The Automotive Refrigeration Products Institute and the Auto Care Association inquired about whether the language in 40 CFR 82.154(c)(1)(ix) effectively negates the provision in 40 CFR 82.154(c)(2) and the preamble discussion showing EPA's intention to allow small cans of refrigerant for use in MVAC manufactured or imported before January 1, 2018, to continue to be sold without self-sealing valves. EPA is publishing this direct final rule to revise the regulatory text, so that persons in possession of small cans of refrigerant for use in MVAC without self-sealing valves that were manufactured or imported before January 1, 2018, can be assured that they will be able to sell off their existing inventories without disruption.

This action will eliminate burden associated with regulatory uncertainty in this area. The Automotive Refrigeration Products Institute and the Auto Care Association informed EPA that the lack of clarity surrounding the status of small cans of refrigerant for use in MVAC without self-sealing valves that were manufactured or imported before the compliance date is already creating confusion. Unless resolved, this lack of clarity could unnecessarily influence sales of automotive refrigerant during 2017. This is because retailers may not want to stock large numbers of these small cans of refrigerant for use in MVAC unless they are given some assurance that they will be able to sell off any remaining inventory after January 1, 2018. There is also the concern that if clarity is not provided by January 1, 2018, retailers may feel compelled to manually pull cans without self-sealing valves from their shelves and return the cans to their supplier(s). This rule will eliminate the cost of that stranded inventory and also eliminate other non-quantified burdens associated with the removal of such cans from the market, such as the labor involved in segregating small cans with self-sealing valves from those without self-sealing valves and physically pulling those from shelves.

V. Statutes and Executive Orders Review

A. Executive Order 12866: Regulatory Planning and Review and Executive Order 13563: Improving Regulation and Regulatory Review

This action is not a significant regulatory action and was therefore not submitted to the Office of Management and Budget (OMB) for review.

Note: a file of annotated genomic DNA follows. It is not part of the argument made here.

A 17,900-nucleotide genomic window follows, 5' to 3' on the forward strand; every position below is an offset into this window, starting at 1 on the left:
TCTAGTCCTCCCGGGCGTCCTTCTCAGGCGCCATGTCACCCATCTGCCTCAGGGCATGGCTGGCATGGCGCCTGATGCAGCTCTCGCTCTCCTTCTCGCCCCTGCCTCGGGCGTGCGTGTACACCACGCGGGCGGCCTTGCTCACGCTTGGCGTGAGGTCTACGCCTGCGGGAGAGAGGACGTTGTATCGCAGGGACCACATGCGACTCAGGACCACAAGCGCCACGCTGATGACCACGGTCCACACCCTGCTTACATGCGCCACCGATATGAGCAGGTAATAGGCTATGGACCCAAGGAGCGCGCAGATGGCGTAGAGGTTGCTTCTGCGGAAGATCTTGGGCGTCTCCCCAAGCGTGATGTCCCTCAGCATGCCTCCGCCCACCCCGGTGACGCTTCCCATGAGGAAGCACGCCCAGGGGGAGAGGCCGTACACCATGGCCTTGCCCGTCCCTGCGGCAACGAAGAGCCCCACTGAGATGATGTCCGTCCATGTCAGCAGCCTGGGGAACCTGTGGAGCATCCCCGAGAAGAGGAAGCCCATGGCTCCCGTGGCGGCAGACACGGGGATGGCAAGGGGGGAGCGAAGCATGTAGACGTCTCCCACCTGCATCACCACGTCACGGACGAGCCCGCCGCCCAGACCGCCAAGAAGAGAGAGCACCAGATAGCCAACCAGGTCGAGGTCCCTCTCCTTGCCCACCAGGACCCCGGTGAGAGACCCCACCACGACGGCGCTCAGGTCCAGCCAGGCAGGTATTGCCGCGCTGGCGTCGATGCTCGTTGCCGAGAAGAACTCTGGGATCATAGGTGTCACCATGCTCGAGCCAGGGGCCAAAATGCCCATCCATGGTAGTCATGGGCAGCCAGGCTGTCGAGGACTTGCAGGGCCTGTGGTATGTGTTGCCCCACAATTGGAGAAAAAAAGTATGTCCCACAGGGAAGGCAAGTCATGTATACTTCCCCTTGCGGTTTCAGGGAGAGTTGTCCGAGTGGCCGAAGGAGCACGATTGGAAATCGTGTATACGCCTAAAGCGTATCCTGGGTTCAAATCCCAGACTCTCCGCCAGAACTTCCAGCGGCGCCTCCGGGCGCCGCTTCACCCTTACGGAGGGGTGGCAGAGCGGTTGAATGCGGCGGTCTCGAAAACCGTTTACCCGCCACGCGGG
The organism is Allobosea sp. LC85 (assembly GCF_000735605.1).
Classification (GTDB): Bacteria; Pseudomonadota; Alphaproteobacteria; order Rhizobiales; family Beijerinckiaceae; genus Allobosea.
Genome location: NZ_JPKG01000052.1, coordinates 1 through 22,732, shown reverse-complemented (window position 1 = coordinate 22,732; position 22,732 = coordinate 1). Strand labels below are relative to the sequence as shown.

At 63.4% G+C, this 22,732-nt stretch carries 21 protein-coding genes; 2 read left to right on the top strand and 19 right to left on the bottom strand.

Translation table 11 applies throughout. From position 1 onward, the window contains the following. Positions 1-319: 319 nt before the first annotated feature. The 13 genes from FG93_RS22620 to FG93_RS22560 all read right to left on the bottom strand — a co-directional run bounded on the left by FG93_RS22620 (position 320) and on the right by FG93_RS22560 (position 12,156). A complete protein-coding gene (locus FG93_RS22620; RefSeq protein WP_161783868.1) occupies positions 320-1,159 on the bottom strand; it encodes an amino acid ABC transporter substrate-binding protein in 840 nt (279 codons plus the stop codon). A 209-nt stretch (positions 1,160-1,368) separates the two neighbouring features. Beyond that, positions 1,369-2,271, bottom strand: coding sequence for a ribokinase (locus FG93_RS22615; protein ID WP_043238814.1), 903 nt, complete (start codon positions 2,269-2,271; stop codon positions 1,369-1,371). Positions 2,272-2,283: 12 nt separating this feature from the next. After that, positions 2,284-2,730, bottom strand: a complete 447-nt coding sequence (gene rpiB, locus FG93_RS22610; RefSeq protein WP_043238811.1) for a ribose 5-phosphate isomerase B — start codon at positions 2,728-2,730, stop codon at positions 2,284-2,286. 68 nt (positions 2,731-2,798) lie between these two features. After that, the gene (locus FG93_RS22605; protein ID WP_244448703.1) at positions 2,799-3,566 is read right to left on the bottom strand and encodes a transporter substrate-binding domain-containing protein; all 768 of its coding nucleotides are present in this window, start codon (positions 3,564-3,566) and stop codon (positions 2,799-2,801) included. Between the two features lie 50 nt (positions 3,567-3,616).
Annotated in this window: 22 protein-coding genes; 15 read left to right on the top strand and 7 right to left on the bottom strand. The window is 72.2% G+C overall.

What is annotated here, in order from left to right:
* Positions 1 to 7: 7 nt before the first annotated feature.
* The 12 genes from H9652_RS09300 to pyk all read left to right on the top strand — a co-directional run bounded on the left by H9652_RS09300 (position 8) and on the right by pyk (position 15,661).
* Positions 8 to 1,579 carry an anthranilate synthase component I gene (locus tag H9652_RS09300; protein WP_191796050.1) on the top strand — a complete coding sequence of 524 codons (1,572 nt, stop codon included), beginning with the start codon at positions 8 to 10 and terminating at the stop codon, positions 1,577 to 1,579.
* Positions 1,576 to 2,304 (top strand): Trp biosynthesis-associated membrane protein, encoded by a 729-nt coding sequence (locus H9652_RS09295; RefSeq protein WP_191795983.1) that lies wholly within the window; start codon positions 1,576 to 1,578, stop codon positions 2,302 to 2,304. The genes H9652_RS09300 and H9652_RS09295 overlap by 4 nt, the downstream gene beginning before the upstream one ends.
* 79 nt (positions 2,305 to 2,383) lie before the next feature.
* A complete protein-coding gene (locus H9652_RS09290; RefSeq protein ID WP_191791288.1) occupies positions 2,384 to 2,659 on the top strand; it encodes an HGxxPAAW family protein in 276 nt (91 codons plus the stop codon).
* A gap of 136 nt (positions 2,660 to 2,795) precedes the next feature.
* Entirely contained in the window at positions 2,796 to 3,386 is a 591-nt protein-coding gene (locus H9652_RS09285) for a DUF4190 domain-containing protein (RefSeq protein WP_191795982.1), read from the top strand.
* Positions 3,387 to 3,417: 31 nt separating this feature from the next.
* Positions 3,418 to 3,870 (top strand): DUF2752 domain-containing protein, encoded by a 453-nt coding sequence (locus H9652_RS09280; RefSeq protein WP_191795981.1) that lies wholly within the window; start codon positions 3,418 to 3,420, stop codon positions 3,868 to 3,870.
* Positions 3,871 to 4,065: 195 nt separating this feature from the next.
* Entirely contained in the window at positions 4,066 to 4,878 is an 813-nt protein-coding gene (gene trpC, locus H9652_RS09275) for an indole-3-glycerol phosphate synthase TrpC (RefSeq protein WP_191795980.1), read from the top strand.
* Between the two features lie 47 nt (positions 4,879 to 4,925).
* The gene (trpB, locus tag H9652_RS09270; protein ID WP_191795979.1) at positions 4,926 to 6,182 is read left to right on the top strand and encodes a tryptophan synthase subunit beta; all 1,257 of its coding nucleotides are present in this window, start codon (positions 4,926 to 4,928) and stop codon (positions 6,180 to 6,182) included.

B. Paperwork Reduction Act (PRA)

This action does not impose any new information collection burden under the PRA. OMB has previously approved the information collection activities contained in the existing regulations and has assigned OMB control number 2060-0256. These changes do not add information collection requirements beyond those currently required under the applicable regulations.

C. Regulatory Flexibility Act (RFA)

I certify that this action will not have a significant economic impact on a substantial number of small entities under the RFA. In making this determination, the impact of concern is any significant adverse economic impact on small entities. An agency may certify that a rule will not have a significant economic impact on a substantial number of small entities if the rule relieves regulatory burden, has no net burden or otherwise has a positive economic effect on the small entities subject to the rule. This action clarifies that small cans of refrigerant for use in MVAC may be sold to persons who are not certified technicians even if they are not equipped with a self-sealing valve, so long as those small cans are manufactured or imported prior to January 1, 2018. We have therefore concluded that this action will have no net regulatory burden for all directly regulated small entities.

D. Unfunded Mandates Reform Act

This action does not contain any unfunded mandate as described in UMRA, 2 U.S.C. 1531-1538, and does not significantly or uniquely affect small governments. This action corrects a potential conflict in the refrigerant management regulations as to whether or not small cans of refrigerant for use in MVAC could be sold to non-technicians if they were manufactured or imported prior to January 1, 2018, and do not have a self-sealing valve. This action clarifies that those small cans of refrigerant for use in MVAC may be sold to persons who are not certified technicians.

E. Executive Order 13132: Federalism

This action does not have federalism implications. It will not have substantial direct effects on the states, on the relationship between the national government and the states, or on the distribution of power and responsibilities among the various levels of government.Start Printed Page 45205

F. Executive Order 13175: Consultation and Coordination With Indian Tribal Governments